Radiofrequency surgery in optometry

Closing Date: 25/03/2022

Clinical Practice Speciality Optometrist Clinical Practice Speciality Optometrist

Radiofrequency radiation is energy transmitted with a wavelength between 100 microns and 100 kilometres. This places it beyond the visible and infrared parts of the electromagnetic spectrum (figure 1). It is used for broadcasting radio and television signals, connection of internet with WiFi, communication of digital devices with Bluetooth, and the cooking of food in microwave ovens.


Figure 1: Radiofrequency radiation on the electromagnetic spectrum


Radiofrequency is commonly used in dermatology, and this introduction covers its use in the removal of benign skin lesions. In this area of application, the technique is ideally suited to an in-practice procedure, owing to the rarity of serious complications, rapidity of treatment and relatively low cost. Other uses of the technique include the biopsy of suspected cancer, as an incisional tool in oculoplastic eyelid surgery, and aesthetic applications on the eyelids and adjacent skin.


How it works

With the appropriate selection of frequency and waveform, radiofrequency has a strong affinity for water. The vibration of water molecules in targeted tissues cause the frictional build-up of heat. Depending on the duration and peak value of tissue temperature the effects may be desiccation, coagulation or vaporisation.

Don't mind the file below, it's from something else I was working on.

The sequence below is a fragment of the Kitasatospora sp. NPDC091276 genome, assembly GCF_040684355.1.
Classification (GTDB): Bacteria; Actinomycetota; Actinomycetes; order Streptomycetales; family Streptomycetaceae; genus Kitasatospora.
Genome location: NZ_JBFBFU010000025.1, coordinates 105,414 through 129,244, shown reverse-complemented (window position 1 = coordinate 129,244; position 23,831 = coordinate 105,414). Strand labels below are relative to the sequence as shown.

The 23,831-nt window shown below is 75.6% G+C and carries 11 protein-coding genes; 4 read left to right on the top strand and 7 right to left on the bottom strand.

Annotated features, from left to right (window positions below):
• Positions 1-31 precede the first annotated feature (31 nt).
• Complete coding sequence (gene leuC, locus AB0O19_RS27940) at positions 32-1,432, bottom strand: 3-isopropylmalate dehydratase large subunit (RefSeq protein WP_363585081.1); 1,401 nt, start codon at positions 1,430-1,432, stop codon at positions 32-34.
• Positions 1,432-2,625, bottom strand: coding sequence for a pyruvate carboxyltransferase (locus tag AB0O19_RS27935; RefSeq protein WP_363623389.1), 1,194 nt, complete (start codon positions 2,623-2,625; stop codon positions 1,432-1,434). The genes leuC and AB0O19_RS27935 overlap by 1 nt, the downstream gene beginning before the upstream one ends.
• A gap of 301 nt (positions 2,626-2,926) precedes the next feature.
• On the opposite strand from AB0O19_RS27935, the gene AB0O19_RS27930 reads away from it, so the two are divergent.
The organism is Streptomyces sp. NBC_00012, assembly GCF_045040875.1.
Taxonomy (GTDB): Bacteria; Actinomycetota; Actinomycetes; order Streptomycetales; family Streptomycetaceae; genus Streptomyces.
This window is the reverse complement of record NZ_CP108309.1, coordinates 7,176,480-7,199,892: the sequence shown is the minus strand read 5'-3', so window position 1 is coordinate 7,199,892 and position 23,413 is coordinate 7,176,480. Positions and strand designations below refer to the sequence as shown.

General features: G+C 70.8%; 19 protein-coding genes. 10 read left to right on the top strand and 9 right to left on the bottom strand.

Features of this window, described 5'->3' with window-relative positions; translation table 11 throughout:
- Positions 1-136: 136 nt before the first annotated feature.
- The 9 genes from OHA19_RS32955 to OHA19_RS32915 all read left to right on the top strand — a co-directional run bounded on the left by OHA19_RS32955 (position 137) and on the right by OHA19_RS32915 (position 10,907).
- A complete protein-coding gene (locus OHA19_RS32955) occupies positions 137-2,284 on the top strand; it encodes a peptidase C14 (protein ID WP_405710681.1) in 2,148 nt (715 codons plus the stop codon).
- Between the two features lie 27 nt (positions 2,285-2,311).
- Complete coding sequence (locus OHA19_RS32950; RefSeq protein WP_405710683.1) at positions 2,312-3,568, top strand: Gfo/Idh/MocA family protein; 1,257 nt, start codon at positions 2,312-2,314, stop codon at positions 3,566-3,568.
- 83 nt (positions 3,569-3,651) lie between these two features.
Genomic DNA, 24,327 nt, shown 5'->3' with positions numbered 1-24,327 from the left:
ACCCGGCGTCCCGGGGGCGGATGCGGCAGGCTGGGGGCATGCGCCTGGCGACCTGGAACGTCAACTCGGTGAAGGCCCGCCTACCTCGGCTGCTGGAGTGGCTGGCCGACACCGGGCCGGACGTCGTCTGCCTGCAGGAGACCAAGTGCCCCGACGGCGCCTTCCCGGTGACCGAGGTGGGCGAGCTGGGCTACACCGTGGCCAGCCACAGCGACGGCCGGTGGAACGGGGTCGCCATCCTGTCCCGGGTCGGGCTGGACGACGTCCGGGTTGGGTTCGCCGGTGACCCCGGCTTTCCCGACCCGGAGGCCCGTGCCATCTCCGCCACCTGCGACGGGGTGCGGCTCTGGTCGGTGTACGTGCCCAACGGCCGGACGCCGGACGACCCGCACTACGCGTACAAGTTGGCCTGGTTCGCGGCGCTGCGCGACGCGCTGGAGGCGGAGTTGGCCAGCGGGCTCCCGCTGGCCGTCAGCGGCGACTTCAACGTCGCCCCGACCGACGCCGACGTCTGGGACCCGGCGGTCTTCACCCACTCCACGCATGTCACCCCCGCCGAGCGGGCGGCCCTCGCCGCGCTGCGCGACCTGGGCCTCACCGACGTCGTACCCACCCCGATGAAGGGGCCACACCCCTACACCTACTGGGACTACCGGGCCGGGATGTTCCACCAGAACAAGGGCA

• Desiccation refers to the loss of water from cells that leads to them becoming shrunken and shrivelled with preservation of cellular detail.
  • Coagulation is the denaturation of proteins to form a coagulum, with loss of cellular definition, as all tissue structures agglutinate into a formless, homogenous mass. The term is often used in specific reference to the denaturation of the normally water-soluble blood protein albumin, where the irreversible uncoiling and the matting together of groups of these damaged molecules form an insoluble mass that plugs a blood vessel and limits bleeding.
  • Vaporisation is the phase transition of water from a liquid to steam. Within the membranous confines of a cell, a rapid gaseous expansion causes it to burst. The process of vaporisation in contiguous cells results in the tissue splitting apart as though it had been cut with a razor-sharp knife. A waveform that temporally blends vaporisation with coagulation allows for simultaneous cutting and haemostasis, a bloodless dissection.


A defining feature of radiofrequency is that the probe itself is never hot. This is in contradistinction to electrocauterisation, which is analogous to a soldering iron, where heat is transferred from a scalding tip by conduction. If the probe of a radiofrequency unit were touched to a plastic bag, there would be no melting because plastic does not contain water. Radiofrequency only generates heat in the cells touched by the probe. Its probe would not directly burn fingers if pinched, rather it would cause thermal trauma from the inside out due to the reaction it generates within their moisture containing skin cells.